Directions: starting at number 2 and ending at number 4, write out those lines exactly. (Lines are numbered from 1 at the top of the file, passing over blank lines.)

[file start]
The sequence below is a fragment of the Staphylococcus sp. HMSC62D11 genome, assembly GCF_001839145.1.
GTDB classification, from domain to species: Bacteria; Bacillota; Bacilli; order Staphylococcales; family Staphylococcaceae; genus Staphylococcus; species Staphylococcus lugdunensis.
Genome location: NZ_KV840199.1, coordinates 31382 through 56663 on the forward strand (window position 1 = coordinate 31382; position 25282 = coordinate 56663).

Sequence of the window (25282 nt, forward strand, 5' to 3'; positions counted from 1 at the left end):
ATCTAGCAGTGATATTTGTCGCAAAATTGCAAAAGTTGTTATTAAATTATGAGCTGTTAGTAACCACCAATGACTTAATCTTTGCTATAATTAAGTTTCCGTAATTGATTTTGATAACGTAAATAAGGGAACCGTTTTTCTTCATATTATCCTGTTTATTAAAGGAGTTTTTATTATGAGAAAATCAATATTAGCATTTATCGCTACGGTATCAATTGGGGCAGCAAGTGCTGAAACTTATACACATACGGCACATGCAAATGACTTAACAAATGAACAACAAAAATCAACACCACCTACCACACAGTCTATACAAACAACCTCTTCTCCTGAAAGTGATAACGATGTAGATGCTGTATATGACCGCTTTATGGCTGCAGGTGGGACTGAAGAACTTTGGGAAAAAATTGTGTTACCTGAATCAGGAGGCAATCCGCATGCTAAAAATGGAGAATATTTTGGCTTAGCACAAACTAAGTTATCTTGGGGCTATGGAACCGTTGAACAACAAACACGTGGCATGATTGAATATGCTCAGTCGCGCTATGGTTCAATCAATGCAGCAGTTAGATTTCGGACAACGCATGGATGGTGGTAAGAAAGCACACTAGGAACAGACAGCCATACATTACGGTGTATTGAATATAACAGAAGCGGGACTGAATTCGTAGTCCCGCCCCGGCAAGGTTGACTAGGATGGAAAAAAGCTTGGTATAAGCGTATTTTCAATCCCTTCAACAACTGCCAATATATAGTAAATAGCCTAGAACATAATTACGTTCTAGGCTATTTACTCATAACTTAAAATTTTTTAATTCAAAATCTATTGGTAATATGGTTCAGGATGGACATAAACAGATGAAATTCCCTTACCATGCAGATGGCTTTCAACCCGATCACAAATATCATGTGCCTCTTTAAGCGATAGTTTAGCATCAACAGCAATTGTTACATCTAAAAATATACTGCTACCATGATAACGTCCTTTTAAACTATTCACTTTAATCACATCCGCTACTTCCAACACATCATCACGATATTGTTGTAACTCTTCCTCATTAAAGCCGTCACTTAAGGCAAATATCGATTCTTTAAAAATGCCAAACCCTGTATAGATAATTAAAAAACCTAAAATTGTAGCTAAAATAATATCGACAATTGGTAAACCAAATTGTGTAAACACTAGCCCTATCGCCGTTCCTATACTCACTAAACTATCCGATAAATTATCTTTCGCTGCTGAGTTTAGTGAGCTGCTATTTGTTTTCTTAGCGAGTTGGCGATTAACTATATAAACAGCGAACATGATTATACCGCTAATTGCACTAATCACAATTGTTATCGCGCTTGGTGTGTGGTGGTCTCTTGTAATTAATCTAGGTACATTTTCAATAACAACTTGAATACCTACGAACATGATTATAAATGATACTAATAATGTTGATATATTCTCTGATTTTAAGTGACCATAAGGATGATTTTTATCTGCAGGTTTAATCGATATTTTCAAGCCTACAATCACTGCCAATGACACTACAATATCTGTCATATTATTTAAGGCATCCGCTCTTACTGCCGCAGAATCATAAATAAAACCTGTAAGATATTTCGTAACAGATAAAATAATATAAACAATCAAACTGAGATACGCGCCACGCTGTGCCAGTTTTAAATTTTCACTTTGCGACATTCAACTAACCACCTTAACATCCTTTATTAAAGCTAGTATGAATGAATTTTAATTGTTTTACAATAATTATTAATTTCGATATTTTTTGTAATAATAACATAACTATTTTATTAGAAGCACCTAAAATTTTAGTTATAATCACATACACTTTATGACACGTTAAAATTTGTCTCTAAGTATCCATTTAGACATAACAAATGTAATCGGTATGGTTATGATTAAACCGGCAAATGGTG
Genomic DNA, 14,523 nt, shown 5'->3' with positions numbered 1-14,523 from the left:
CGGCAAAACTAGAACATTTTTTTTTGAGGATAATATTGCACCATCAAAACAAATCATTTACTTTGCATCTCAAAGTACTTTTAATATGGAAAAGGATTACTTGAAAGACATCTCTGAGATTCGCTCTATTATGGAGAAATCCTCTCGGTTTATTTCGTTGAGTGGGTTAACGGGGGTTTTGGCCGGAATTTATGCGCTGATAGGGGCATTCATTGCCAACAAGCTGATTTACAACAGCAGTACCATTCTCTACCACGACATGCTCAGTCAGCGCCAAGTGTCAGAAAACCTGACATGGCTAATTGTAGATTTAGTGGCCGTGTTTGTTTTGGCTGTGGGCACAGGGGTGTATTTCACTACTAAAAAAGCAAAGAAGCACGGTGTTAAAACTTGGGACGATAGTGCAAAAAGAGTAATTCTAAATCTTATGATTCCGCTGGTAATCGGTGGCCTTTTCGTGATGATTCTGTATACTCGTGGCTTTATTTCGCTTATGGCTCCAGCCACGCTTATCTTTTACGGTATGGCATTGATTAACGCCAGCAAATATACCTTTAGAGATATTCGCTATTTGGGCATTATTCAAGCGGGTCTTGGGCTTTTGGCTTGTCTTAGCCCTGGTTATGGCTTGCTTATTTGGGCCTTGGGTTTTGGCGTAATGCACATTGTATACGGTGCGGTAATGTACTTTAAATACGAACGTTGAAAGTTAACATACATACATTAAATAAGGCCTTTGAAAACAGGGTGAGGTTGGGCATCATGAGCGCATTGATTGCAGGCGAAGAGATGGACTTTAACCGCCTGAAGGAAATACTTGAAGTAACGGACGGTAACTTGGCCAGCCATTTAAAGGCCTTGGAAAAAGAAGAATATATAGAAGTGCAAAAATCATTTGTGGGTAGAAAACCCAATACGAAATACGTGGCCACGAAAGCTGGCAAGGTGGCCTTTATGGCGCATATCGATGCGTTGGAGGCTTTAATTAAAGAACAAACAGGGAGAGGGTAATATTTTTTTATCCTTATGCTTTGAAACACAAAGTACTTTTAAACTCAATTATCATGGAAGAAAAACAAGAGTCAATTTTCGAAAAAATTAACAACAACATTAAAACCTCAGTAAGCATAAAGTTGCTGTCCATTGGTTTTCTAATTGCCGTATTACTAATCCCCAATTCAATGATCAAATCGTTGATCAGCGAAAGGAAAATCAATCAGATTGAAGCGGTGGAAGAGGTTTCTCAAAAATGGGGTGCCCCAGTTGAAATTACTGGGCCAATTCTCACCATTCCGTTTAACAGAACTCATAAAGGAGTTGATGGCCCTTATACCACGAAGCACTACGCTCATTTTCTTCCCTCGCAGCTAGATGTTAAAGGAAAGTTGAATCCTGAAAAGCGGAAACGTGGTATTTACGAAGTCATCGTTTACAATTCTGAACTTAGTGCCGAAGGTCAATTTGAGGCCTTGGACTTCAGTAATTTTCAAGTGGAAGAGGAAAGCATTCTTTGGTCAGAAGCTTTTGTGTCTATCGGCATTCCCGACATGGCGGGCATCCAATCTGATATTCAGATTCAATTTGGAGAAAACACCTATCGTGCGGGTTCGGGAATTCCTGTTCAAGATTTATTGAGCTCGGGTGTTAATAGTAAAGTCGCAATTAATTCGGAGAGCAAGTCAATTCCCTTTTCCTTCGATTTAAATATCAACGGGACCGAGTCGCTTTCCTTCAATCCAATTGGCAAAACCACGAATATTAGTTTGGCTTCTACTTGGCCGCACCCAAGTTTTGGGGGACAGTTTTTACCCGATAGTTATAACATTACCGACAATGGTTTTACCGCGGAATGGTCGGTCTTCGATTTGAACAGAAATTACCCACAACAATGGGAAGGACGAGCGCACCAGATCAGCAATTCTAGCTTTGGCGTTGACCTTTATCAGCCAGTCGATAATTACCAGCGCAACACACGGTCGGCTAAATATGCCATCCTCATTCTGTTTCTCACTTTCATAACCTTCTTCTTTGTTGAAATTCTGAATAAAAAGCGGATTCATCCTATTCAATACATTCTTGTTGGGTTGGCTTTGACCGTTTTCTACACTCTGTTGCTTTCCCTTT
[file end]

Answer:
GTDB classification, from domain to species: Bacteria; Bacillota; Bacilli; order Staphylococcales; family Staphylococcaceae; genus Staphylococcus; species Staphylococcus lugdunensis.
Genome location: NZ_KV840199.1, coordinates 31382 through 56663 on the forward strand (window position 1 = coordinate 31382; position 25282 = coordinate 56663).

Sequence of the window (25282 nt, forward strand, 5' to 3'; positions counted from 1 at the left end):